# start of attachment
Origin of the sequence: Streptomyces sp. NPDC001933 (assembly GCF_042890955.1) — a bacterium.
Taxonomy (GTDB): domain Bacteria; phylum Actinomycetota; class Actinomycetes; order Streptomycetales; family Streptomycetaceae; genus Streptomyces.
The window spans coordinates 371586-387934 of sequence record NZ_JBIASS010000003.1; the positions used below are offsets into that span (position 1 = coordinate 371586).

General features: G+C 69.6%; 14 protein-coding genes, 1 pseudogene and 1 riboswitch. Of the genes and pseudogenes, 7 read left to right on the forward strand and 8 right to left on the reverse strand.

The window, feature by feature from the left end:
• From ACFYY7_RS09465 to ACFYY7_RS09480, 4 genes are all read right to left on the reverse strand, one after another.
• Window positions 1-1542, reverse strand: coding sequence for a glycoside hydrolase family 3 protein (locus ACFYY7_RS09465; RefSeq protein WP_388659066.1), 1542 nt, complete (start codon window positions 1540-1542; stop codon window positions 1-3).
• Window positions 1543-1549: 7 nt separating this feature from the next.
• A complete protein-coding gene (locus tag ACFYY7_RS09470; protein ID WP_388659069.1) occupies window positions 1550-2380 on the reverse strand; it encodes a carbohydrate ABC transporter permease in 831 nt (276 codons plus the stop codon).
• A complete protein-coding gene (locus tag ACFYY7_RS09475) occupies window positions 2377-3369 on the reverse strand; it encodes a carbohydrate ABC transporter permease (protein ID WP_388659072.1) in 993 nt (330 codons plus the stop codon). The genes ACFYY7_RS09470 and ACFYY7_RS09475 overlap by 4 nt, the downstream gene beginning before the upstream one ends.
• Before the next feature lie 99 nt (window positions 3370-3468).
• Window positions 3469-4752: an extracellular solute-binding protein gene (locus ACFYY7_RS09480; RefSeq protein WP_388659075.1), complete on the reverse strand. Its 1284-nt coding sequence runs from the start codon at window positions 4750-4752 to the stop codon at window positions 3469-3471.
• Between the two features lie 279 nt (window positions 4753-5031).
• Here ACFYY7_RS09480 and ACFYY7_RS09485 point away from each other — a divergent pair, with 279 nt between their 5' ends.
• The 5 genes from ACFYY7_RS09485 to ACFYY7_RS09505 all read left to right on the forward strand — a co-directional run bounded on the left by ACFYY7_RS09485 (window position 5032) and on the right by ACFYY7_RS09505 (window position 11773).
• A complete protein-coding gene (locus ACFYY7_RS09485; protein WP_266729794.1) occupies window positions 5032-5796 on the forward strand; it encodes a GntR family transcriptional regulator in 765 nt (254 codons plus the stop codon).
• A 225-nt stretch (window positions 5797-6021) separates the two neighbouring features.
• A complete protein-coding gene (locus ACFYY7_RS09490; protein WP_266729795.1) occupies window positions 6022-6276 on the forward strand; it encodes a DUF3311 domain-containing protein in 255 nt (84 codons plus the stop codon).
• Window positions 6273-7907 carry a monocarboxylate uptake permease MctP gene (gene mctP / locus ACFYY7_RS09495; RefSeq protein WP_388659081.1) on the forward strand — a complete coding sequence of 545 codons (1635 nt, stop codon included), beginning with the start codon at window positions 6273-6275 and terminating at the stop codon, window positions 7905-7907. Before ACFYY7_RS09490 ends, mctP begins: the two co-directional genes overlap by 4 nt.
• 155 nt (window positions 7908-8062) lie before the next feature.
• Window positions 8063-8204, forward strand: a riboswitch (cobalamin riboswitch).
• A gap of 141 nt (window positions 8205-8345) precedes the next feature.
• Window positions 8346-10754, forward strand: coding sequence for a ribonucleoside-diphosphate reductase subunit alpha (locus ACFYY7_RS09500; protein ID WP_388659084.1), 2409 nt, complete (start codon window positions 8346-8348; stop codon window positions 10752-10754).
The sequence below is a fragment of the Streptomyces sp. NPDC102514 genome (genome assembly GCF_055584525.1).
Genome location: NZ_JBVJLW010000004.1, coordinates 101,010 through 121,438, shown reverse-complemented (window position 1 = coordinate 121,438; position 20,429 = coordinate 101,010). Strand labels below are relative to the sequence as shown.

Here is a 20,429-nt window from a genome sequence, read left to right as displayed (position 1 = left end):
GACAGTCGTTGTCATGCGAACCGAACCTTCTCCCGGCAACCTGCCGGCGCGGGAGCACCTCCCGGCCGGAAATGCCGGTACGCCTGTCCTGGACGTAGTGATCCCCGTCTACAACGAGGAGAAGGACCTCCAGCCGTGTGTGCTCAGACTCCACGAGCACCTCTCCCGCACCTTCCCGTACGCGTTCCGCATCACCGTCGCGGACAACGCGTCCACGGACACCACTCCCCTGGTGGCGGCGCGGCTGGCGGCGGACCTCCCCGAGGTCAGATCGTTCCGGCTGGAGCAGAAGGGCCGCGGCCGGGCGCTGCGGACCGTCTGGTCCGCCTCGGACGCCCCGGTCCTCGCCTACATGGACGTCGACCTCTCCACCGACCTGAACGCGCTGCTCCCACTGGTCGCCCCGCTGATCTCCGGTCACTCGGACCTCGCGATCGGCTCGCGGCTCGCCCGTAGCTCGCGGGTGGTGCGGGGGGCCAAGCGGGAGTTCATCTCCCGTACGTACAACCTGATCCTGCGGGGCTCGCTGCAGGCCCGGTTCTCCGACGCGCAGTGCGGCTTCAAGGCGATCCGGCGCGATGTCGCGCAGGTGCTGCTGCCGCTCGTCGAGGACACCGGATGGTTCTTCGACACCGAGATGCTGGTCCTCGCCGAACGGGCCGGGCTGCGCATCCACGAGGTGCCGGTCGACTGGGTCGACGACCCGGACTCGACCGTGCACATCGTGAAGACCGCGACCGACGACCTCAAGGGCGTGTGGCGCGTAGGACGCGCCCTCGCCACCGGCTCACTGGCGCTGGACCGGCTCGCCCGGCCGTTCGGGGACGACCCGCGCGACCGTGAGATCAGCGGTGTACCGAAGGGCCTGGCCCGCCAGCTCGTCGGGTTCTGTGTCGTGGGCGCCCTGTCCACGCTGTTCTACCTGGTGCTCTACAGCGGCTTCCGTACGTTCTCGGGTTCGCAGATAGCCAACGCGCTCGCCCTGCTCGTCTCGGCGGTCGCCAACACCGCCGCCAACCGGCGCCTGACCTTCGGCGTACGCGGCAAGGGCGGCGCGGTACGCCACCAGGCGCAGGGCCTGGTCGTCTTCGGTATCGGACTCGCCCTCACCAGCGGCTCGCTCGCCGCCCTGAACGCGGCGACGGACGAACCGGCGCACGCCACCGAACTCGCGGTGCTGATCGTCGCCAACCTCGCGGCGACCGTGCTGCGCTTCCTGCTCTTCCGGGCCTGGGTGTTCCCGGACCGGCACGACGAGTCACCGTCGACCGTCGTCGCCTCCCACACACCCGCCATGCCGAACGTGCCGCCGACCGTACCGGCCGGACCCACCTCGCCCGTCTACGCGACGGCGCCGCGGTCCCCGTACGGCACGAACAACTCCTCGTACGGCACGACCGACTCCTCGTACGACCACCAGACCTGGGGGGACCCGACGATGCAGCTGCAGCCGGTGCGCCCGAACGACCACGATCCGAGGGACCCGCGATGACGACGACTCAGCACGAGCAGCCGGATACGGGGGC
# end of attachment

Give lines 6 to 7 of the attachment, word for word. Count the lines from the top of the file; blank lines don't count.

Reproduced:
• From ACFYY7_RS09465 to ACFYY7_RS09480, 4 genes are all read right to left on the reverse strand, one after another.
• Window positions 1-1542, reverse strand: coding sequence for a glycoside hydrolase family 3 protein (locus ACFYY7_RS09465; RefSeq protein WP_388659066.1), 1542 nt, complete (start codon window positions 1540-1542; stop codon window positions 1-3).